Haloalkanes are a class of molecule that is defined by a carbon–halogen bond. This bond can be relatively weak (in the case of an iodoalkane) or quite stable (as in the case of a fluoroalkane). In general, with the exception of fluorinated compounds, haloalkanes readily undergo nucleophilic substitution reactions or elimination reactions. The substitution on the carbon, the acidity of an adjacent proton, the solvent conditions, etc. all can influence the outcome of the reactivity.

Chemical class Group Formula Structural formula Prefix Suffix Example
haloalkane halo RX halo- alkyl halide
(Ethyl chloride)
fluoroalkane fluoro RF fluoro- alkyl fluoride
(Methyl fluoride)
chloroalkane chloro RCl chloro- alkyl chloride Chloromethane
(Methyl chloride)
bromoalkane bromo RBr bromo- alkyl bromide
(Methyl bromide)
iodoalkane iodo RI iodo- alkyl iodide Iodomethane
(Methyl iodide)

Groups containing oxygen

Compounds that contain C-O bonds each possess differing reactivity based upon the location and hybridization of the C-O bond, owing to the electron-withdrawing effect of sp-hybridized oxygen (carbonyl groups) and the donating effects of sp2-hybridized oxygen (alcohol groups).

Chemical class Group Formula Structural formula Prefix Suffix Example
Alcohol Hydroxyl ROH
hydroxy- -ol methanol
Ketone Ketone RCOR' Ketone -oyl- (-COR')
oxo- (=O)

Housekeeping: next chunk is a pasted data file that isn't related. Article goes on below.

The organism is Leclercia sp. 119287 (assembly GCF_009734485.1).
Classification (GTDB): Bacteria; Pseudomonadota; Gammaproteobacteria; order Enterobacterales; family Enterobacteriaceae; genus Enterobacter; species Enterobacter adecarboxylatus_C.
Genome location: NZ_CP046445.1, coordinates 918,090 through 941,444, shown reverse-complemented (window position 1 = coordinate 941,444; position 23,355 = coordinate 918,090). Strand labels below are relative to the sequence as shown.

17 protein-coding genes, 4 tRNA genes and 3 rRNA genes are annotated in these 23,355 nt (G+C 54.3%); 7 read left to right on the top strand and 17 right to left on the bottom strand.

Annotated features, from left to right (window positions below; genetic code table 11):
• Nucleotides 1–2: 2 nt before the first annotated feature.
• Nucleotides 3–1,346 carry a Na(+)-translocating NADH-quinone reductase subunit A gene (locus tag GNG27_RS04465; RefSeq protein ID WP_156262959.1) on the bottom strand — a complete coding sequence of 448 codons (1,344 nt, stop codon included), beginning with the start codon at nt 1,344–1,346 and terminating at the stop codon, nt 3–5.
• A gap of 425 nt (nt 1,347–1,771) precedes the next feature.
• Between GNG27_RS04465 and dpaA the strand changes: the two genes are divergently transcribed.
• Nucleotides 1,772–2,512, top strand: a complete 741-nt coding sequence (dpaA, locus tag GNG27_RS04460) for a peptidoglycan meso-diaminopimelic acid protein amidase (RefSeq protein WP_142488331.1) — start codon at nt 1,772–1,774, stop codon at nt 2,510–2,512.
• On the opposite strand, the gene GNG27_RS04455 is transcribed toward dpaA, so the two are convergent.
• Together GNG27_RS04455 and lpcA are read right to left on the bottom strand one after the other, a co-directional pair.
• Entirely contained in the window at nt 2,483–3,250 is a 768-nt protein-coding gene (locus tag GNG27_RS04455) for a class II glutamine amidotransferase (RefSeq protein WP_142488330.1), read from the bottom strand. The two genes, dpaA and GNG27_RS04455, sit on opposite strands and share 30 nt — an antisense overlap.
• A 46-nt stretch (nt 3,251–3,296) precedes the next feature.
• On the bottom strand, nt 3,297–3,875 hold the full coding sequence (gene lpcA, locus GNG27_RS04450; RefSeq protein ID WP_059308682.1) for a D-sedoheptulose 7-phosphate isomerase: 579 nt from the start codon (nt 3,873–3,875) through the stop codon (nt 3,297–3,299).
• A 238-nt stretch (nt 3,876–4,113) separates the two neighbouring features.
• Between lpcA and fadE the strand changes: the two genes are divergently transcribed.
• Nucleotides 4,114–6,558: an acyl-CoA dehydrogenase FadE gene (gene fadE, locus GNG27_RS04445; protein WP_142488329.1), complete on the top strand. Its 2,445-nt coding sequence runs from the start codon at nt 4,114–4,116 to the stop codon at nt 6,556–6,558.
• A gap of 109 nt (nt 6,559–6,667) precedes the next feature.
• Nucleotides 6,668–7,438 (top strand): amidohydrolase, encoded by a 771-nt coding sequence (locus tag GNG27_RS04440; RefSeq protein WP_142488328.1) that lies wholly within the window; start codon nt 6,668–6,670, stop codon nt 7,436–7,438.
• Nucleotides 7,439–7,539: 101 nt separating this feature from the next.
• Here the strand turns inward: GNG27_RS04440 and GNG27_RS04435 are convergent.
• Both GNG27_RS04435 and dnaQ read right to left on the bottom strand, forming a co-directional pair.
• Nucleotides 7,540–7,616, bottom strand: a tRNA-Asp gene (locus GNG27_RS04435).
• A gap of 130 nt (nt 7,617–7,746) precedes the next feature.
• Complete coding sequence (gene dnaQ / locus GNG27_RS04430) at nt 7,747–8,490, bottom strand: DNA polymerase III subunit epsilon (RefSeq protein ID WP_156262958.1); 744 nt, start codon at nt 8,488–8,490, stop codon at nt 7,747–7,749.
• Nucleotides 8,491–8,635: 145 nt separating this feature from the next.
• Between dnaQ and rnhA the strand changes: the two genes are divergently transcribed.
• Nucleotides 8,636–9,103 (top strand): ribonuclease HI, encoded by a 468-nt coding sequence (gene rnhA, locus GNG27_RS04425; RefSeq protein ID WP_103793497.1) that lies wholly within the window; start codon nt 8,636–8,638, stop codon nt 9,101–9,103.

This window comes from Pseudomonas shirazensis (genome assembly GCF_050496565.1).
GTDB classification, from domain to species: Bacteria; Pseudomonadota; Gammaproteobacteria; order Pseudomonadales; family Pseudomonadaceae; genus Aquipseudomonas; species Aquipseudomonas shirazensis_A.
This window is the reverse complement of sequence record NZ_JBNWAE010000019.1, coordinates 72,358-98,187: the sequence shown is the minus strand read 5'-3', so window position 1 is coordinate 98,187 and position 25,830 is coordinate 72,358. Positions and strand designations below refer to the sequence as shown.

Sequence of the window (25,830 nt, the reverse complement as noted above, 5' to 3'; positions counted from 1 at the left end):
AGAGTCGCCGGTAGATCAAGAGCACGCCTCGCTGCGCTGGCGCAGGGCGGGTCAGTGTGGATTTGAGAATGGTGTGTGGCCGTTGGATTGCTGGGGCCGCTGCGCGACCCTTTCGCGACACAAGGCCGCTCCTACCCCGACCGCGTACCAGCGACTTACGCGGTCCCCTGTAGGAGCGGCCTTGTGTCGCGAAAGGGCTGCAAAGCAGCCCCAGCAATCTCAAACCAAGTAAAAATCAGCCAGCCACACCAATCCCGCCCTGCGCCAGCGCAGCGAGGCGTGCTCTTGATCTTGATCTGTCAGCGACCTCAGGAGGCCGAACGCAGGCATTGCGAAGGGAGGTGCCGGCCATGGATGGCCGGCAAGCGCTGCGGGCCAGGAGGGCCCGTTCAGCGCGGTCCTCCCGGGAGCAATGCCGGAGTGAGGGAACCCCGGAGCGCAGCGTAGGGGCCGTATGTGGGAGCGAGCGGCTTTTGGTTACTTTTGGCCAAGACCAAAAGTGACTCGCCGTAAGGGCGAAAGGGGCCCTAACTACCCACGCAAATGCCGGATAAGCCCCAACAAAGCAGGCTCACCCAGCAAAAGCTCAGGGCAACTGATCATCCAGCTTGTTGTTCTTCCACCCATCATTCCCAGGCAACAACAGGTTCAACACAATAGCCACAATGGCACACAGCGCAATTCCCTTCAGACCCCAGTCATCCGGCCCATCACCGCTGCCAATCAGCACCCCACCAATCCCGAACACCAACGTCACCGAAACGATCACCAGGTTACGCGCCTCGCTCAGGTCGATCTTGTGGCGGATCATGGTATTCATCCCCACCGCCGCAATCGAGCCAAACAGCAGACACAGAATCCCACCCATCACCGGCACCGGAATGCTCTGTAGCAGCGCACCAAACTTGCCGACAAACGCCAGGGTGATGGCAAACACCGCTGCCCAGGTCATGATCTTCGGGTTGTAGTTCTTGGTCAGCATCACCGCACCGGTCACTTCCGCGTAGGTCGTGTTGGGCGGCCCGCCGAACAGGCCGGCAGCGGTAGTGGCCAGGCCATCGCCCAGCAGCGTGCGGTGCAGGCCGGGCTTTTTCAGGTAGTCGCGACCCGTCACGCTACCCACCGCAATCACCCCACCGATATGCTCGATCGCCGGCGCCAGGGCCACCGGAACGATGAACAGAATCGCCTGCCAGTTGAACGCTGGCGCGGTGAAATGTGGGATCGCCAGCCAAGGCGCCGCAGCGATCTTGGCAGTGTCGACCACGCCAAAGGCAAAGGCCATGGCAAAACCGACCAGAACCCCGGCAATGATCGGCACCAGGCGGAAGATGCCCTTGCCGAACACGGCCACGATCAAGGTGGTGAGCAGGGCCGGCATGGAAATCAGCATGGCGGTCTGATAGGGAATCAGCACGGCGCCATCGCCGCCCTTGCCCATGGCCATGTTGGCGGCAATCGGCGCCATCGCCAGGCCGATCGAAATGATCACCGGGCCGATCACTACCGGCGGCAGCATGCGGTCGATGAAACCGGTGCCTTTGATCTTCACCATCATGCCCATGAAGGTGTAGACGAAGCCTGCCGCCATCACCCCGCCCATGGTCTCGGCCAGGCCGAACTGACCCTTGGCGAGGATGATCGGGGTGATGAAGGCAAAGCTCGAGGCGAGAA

-one Butanone
(Methyl ethyl ketone)
Aldehyde Aldehyde RCHO Aldehyde formyl- (-COH)
oxo- (=O)
-al acetaldehyde
Acyl halide Haloformyl RCOX Acyl halide carbonofluoridoyl-
-oyl fluoride
-oyl chloride
-oyl bromide
-oyl iodide
Acetyl chloride
Acetyl chloride
(Ethanoyl chloride)
Carbonate Carbonate ester ROCOOR' Carbonate (alkoxycarbonyl)oxy- alkyl carbonate triphosgene
(bis(trichloromethyl) carbonate)
Carboxylate Carboxylate RCOO

carboxylato- -oate Sodium acetate
Sodium acetate
(Sodium ethanoate)
Carboxylic acid Carboxyl RCOOH Carboxylic acid carboxy- -oic acid Acetic acid
Acetic acid
(Ethanoic acid)
Ester Carboalkoxy RCOOR' Ester alkanoyloxy-
alkyl alkanoate Ethyl butyrate
Ethyl butyrate
(Ethyl butanoate)
Hydroperoxide Hydroperoxy ROOH Hydroperoxy hydroperoxy- alkyl hydroperoxide tert-Butyl hydroperoxide
tert-Butyl hydroperoxide
Peroxide Peroxy ROOR' Peroxy peroxy- alkyl peroxide Di-tert-butyl peroxide
Di-tert-butyl peroxide
Ether Ether ROR'
alkoxy- alkyl ether Diethyl ether